This is another question for the record Chairman Wu submitted after the March 8 hearing on the DNDO and DHS S&T budgets (previous post here).Â His question gets to the heart of how technology and strategy should be required to work together.Â He rightly points out that too much emphasis on technology (detectors) at the expense of smart tactics (deployment strategy) results in a waste of money and time, not to mention the introduction of unnecessary vulnerabilities.Â In some ways, this issue is central to rationalizing what DHS callsÂ a global nuclear detection architecture.
From the FY 2008 budget request and information Iâ€™ve received from DNDO, It seems that deployment of detection technologies is limited to highly-visible, highly-trafficked ports of entry with relatively little attention given to intercepting smuggled materials in foreign countries or detecting materials smuggled across more remote borders. Is this an appropriate way to deploy detection technologies? If not, what factors should DNDO consider when determining where to deploy their detectors?
The deployment strategy of detectors and other countermeasures in combating smuggling nuclear weapons may be one of the most important considerations in assessing the DNDO strategy.Â However, that the strategy and budget seem to indicate a focus on domestic choke points (i.e. highly trafficked points of entry) is appropriate at this stage for two reasons.Â First, efforts to detect or otherwise counter the threat of smuggled nuclear material overseas are mainly conducted by other agencies, although there is an important role for the DNDO.Â Second, the DNDO was wise to begin their deployment strategy at major points of entry first given the priority of closing obvious gaps soonest, but they must move forward with a plan to deploy along less populated, and therefore less guarded, sections of the
U.S. border, among other improvements.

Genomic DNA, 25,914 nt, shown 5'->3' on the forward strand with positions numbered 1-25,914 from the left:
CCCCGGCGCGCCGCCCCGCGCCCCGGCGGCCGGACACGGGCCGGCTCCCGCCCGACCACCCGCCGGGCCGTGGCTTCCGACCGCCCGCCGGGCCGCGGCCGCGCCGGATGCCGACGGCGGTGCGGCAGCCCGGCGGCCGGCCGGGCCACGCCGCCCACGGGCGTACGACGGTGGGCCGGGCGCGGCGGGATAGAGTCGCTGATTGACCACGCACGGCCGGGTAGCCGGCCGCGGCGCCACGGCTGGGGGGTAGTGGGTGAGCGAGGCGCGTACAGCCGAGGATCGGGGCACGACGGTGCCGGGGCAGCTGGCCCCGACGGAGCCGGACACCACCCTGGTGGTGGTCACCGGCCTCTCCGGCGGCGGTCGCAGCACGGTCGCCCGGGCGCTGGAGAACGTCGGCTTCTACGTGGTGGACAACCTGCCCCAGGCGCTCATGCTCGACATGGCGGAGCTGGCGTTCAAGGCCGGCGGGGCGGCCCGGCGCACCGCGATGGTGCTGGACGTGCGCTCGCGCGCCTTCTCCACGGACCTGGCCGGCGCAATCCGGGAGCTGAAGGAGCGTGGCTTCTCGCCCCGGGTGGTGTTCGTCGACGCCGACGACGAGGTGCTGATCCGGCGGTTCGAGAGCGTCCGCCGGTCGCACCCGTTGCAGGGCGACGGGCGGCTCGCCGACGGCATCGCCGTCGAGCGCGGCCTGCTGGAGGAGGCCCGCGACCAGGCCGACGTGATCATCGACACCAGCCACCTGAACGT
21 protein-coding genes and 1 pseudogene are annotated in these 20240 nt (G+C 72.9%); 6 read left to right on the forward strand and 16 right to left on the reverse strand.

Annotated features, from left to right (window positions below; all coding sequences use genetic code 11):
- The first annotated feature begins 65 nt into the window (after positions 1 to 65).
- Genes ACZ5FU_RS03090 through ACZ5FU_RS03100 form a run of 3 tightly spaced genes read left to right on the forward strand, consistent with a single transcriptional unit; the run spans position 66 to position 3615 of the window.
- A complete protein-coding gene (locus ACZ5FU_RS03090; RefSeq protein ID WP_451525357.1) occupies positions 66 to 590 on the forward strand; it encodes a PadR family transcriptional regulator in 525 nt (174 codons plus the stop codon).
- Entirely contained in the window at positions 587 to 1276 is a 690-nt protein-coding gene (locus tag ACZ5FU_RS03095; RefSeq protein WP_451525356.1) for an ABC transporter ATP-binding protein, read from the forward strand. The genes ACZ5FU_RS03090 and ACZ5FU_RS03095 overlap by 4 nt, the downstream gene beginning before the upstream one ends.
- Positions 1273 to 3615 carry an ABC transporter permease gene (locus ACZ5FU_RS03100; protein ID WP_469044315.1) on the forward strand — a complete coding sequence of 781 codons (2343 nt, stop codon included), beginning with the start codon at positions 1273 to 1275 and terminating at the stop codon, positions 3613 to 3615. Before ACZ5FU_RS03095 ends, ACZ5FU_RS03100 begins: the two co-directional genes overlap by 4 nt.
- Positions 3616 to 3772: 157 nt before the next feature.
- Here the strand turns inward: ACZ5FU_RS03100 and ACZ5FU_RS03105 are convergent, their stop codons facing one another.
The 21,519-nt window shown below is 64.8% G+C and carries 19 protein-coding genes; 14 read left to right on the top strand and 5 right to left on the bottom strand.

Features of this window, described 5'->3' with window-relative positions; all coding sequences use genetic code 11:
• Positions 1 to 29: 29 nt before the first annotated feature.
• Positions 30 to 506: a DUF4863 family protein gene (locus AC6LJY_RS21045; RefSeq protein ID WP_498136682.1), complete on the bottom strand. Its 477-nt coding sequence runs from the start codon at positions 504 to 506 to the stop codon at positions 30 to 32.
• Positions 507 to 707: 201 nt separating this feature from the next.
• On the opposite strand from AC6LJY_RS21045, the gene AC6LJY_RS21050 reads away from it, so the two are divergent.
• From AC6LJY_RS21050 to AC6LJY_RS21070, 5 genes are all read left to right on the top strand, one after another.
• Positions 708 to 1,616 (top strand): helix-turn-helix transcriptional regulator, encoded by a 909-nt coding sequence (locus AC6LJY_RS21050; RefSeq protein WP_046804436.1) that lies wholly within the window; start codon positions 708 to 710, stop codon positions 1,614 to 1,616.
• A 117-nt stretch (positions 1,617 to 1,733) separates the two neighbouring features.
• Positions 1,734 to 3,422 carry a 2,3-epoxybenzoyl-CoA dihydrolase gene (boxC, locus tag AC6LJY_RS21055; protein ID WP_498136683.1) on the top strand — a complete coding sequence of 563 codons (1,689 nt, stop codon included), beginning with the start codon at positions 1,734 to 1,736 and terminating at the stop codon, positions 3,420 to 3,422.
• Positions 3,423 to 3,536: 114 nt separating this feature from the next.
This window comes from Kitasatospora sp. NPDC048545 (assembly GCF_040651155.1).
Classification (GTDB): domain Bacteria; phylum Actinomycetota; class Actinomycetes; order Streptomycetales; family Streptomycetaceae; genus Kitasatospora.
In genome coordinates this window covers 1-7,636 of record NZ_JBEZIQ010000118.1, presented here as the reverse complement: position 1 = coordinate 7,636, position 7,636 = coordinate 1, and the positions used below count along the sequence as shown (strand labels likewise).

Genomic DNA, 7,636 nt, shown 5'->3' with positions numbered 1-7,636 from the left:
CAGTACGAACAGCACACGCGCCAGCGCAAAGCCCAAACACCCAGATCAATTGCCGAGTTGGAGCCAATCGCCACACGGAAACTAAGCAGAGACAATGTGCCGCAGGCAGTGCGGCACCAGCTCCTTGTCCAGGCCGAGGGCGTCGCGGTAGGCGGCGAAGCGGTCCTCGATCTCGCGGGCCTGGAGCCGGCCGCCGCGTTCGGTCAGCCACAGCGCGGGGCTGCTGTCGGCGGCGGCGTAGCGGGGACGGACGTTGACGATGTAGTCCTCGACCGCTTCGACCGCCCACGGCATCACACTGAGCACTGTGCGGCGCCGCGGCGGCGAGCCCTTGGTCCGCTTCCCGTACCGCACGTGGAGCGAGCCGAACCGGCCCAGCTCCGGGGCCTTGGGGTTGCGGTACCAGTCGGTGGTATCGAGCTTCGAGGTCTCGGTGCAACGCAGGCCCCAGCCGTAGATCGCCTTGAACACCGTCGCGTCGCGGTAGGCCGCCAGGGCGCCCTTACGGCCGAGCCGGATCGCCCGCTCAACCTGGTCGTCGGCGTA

The effort to combat smuggled nuclear material is a global one.Â Indeed the DNDO was originally named the National Nuclear Defense Office to reflect a broader mission than the one it is perceived to have today.Â After working its way through the interagency process, this title lost the word â€œnational,â€ which was replaced with Domestic, and the word â€œdefenseâ€ became detection, in an apparent effort to winnow the mission of this new office.Â In practice, this makes some sense since both the Department of Energy and the Department of Defense also play a role in this area.Â The DHS office was given the detection mission only, but that has since evolved, and for good reason.Â Today, the DNDO works very closely with other agencies to develop not only new capabilities, but also the global deployment strategy that reflects and informs the use of detection efforts by all federal agencies including DOE, DOD, and others.
When the DNDO was created in April 2005, the White House placed significant emphasis on deploying detection capabilities quickly and in the most needed places.Â This had both positive and negative effects.Â The priority on deploying detectors quickly naturally sacrificed quality in the short run.Â The â€œpagersâ€ and first-generation portal monitors (RPMs) suffered from poor selectivity that forced them to signal an alarm when encountering non-threatening materials that naturally contain radiation.Â This led to news reports and internal assessments that showed RPMs signaling a â€œhitâ€ when only ceramic tile or other commercial material was found in an a container or truck hold.Â The other major trade-off that resulted from an accelerated deployment schedule was the low sensitivity of the earlier detectors (many of which are still in use).Â Low sensitivity leads many detectors to be unable to sense the presence of source material because, ironically, HEU and other elements actually give off very low levels of radiation prior to detonation.Â Current research and development underway at DNDO already shows major progress in both selectivity and sensitivity in a variety of settings.
The priority of placing detection capabilities at highly trafficked points of entry reflects a judgment call the DNDO and DHS leadership had to make at the time DNDO stood up and began using its first budget in FY 2005.Â Given limited resources, the constraints of a new organization, and an evolving threat, the choice was made to start with the most likely choke points based on traffic patterns (both licit and illicit) and the risk these areas posed to surrounding infrastructure and populations.Â Over time, the DNDO plan reflects an intention to contribute to anti-terrorism programs overseas by supporting the DHS-DOE-State Department Secure Freight Initiative and NATOâ€™s Operation Active Endeavor.Â This is a positive development that also indicates the aggressive progress DNDO is making in the field of nuclear detection.Â Future development in DNDOâ€™s deployment strategy certainly includes efforts like Securing the Cities, but also networked detection capabilities in less traveled sections of the border to close those serious gaps you cited.Â An important improvement in strategy would include the use of decoys, hidden detectors, and mobile sensors to offset the adversary and increase the deterrent value of our anti-terrorism capabilities.